Bees’ importance to the planet cannot be overstated. The tiny, bumbling bee is responsible for pollinating one-sixth of flowering plants in the world, and also about 400 different types of agricultural plants. In fact, it is estimated that just last year, the honey-producing pollinators helped provide over $19 billion worth of agricultural crops with their pollination services. Globally, they are responsible for helping to create a $300 billion revenue.
Just based on those facts alone, it’s pretty clear that bees are important and need to be preserved: not just because they help keep the food chain flowering and producing food, but because they are a hard-working, selfless species that are incremental to the sustainability and the future of this earth.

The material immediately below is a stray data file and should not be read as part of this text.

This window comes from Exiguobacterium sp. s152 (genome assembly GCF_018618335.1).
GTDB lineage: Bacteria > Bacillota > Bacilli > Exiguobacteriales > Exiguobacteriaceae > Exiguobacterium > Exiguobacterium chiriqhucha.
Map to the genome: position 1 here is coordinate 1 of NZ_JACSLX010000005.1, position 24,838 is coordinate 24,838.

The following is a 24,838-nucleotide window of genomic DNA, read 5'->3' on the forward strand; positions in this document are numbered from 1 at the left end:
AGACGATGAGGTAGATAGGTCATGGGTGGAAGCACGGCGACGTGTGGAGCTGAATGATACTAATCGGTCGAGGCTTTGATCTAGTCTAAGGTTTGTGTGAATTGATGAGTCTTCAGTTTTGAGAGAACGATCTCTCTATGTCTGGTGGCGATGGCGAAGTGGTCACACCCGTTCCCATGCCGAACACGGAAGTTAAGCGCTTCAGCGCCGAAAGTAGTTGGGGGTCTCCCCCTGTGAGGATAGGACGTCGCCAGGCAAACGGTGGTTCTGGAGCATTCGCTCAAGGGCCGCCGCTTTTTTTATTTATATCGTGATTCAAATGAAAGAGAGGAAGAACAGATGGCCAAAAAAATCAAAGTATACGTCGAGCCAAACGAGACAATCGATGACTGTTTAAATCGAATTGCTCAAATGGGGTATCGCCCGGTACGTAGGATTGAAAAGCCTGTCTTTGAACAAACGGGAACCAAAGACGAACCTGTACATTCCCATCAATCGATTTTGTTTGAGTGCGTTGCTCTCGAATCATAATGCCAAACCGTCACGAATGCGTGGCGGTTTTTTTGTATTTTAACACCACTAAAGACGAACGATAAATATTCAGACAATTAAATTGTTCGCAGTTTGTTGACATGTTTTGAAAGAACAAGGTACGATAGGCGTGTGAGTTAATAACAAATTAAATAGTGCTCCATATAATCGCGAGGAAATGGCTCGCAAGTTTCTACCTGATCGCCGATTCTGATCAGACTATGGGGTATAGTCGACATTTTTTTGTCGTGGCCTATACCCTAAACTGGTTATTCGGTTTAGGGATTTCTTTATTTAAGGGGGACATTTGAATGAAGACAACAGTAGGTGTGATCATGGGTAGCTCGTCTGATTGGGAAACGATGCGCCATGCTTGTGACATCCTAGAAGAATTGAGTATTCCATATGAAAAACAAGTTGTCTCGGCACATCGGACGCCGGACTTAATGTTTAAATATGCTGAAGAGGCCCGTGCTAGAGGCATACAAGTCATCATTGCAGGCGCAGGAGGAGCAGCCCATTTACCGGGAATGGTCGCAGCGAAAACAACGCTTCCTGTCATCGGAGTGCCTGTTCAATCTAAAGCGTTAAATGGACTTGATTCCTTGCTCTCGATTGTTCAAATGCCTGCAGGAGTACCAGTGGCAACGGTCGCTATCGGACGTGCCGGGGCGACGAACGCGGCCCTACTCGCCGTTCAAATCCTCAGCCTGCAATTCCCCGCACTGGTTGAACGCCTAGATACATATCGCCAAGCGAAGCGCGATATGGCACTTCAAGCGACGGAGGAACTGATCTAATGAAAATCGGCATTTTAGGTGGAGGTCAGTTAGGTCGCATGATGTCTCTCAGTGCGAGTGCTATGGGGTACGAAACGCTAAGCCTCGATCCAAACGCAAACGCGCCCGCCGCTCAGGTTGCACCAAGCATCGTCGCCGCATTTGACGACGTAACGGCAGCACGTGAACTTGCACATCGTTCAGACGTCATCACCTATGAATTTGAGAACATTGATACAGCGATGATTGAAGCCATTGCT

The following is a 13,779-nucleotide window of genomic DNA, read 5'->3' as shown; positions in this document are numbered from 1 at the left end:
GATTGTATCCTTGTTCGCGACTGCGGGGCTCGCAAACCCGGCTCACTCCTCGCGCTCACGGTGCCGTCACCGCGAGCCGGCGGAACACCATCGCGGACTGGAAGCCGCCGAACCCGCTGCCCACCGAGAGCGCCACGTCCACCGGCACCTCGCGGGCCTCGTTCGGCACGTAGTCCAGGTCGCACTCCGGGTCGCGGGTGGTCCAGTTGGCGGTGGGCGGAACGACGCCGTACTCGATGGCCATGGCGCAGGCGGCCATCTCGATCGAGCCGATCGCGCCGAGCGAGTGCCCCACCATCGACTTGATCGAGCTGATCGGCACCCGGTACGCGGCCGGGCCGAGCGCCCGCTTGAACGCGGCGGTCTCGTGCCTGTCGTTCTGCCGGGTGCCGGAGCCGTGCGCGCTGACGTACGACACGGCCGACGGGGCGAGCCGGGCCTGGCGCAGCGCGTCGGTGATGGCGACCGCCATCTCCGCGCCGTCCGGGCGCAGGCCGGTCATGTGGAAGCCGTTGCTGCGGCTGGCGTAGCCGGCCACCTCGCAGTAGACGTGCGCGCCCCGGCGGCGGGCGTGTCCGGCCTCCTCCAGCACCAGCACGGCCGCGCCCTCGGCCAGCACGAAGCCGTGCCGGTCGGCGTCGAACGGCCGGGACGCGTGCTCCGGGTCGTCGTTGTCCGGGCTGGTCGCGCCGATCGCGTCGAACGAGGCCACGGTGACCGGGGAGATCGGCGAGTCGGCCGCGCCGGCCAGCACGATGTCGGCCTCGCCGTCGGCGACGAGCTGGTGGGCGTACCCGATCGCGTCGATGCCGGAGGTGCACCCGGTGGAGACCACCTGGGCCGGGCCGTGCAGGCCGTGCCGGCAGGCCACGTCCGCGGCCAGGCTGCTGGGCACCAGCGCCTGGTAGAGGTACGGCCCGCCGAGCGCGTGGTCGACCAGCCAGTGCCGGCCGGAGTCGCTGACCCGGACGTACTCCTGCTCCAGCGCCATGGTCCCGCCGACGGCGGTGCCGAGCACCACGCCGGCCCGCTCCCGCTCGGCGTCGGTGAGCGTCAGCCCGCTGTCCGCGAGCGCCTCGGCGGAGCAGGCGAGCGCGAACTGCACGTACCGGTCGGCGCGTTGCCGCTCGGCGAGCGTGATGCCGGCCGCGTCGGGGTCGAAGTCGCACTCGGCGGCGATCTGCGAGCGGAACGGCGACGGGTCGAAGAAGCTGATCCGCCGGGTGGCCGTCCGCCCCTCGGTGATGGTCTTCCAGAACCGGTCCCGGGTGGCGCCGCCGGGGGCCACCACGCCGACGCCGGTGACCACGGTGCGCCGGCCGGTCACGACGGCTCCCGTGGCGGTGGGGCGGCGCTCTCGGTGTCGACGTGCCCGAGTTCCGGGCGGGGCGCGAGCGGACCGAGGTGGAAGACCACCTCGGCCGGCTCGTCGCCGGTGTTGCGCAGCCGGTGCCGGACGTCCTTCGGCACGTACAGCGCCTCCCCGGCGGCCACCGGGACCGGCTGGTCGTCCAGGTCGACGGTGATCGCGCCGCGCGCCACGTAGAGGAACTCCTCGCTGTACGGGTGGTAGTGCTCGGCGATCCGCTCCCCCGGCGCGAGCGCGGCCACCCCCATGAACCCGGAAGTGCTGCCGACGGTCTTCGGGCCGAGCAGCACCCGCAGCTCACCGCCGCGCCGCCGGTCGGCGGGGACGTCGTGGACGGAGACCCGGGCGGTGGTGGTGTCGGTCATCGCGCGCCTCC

But as has been shown multiple times in recent years – and in Ontario, Canada – certain agricultural methods which are far from sustainable are causing bee populations to decrease.
According to beekeeper Dave Schuit, who produces honey in Elmwood, Canada, he and his farm lost about 37 million bees (about 600 hives) once GMO corn started to get planted in the nearby area. “Once the corn started to get planted our bees died by the millions,” Schuit said.*
He and other beekeepers are blaming neonicotinoids, or “neonics” for the death of many of their bees. Although Europe has eliminated the use of neonicotinoid class of pesticides from its market, the USDA still hasn’t banned the chemical presently produced by Bayer CropScience Inc.